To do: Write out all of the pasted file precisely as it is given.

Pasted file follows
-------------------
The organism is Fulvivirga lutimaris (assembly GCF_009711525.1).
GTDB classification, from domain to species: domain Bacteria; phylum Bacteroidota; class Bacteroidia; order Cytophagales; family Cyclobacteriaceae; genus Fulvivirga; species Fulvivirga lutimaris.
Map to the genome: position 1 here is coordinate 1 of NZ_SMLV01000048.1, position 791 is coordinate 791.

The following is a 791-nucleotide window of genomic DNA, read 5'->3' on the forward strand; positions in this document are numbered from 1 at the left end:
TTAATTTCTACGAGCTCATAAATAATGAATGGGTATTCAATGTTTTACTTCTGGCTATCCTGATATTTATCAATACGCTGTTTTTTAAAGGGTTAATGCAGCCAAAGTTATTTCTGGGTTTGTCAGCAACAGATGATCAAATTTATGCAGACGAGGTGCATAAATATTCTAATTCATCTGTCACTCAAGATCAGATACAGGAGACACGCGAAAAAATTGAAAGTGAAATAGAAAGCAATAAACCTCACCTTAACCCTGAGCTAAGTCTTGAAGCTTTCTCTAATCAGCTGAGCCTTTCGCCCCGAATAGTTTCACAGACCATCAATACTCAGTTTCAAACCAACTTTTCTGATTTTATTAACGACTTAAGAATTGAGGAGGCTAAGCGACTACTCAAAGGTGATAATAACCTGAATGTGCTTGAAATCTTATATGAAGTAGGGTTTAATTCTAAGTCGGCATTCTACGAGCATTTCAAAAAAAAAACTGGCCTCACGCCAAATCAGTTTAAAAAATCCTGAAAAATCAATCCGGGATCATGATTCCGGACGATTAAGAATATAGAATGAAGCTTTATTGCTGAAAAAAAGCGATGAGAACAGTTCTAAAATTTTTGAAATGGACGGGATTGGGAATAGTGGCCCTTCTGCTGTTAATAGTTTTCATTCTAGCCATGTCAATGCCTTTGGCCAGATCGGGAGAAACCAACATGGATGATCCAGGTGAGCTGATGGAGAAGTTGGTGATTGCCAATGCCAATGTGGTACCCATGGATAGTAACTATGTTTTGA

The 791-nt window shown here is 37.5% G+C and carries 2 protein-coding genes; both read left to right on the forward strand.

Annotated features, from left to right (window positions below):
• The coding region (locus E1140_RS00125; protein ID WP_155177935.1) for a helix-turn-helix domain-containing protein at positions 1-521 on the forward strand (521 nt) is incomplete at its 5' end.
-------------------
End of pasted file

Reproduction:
The organism is Fulvivirga lutimaris (assembly GCF_009711525.1).
GTDB classification, from domain to species: domain Bacteria; phylum Bacteroidota; class Bacteroidia; order Cytophagales; family Cyclobacteriaceae; genus Fulvivirga; species Fulvivirga lutimaris.
Map to the genome: position 1 here is coordinate 1 of NZ_SMLV01000048.1, position 791 is coordinate 791.

The following is a 791-nucleotide window of genomic DNA, read 5'->3' on the forward strand; positions in this document are numbered from 1 at the left end:
TTAATTTCTACGAGCTCATAAATAATGAATGGGTATTCAATGTTTTACTTCTGGCTATCCTGATATTTATCAATACGCTGTTTTTTAAAGGGTTAATGCAGCCAAAGTTATTTCTGGGTTTGTCAGCAACAGATGATCAAATTTATGCAGACGAGGTGCATAAATATTCTAATTCATCTGTCACTCAAGATCAGATACAGGAGACACGCGAAAAAATTGAAAGTGAAATAGAAAGCAATAAACCTCACCTTAACCCTGAGCTAAGTCTTGAAGCTTTCTCTAATCAGCTGAGCCTTTCGCCCCGAATAGTTTCACAGACCATCAATACTCAGTTTCAAACCAACTTTTCTGATTTTATTAACGACTTAAGAATTGAGGAGGCTAAGCGACTACTCAAAGGTGATAATAACCTGAATGTGCTTGAAATCTTATATGAAGTAGGGTTTAATTCTAAGTCGGCATTCTACGAGCATTTCAAAAAAAAAACTGGCCTCACGCCAAATCAGTTTAAAAAATCCTGAAAAATCAATCCGGGATCATGATTCCGGACGATTAAGAATATAGAATGAAGCTTTATTGCTGAAAAAAAGCGATGAGAACAGTTCTAAAATTTTTGAAATGGACGGGATTGGGAATAGTGGCCCTTCTGCTGTTAATAGTTTTCATTCTAGCCATGTCAATGCCTTTGGCCAGATCGGGAGAAACCAACATGGATGATCCAGGTGAGCTGATGGAGAAGTTGGTGATTGCCAATGCCAATGTGGTACCCATGGATAGTAACTATGTTTTGA

The 791-nt window shown here is 37.5% G+C and carries 2 protein-coding genes; both read left to right on the forward strand.

Annotated features, from left to right (window positions below):
• The coding region (locus E1140_RS00125; protein ID WP_155177935.1) for a helix-turn-helix domain-containing protein at positions 1-521 on the forward strand (521 nt) is incomplete at its 5' end.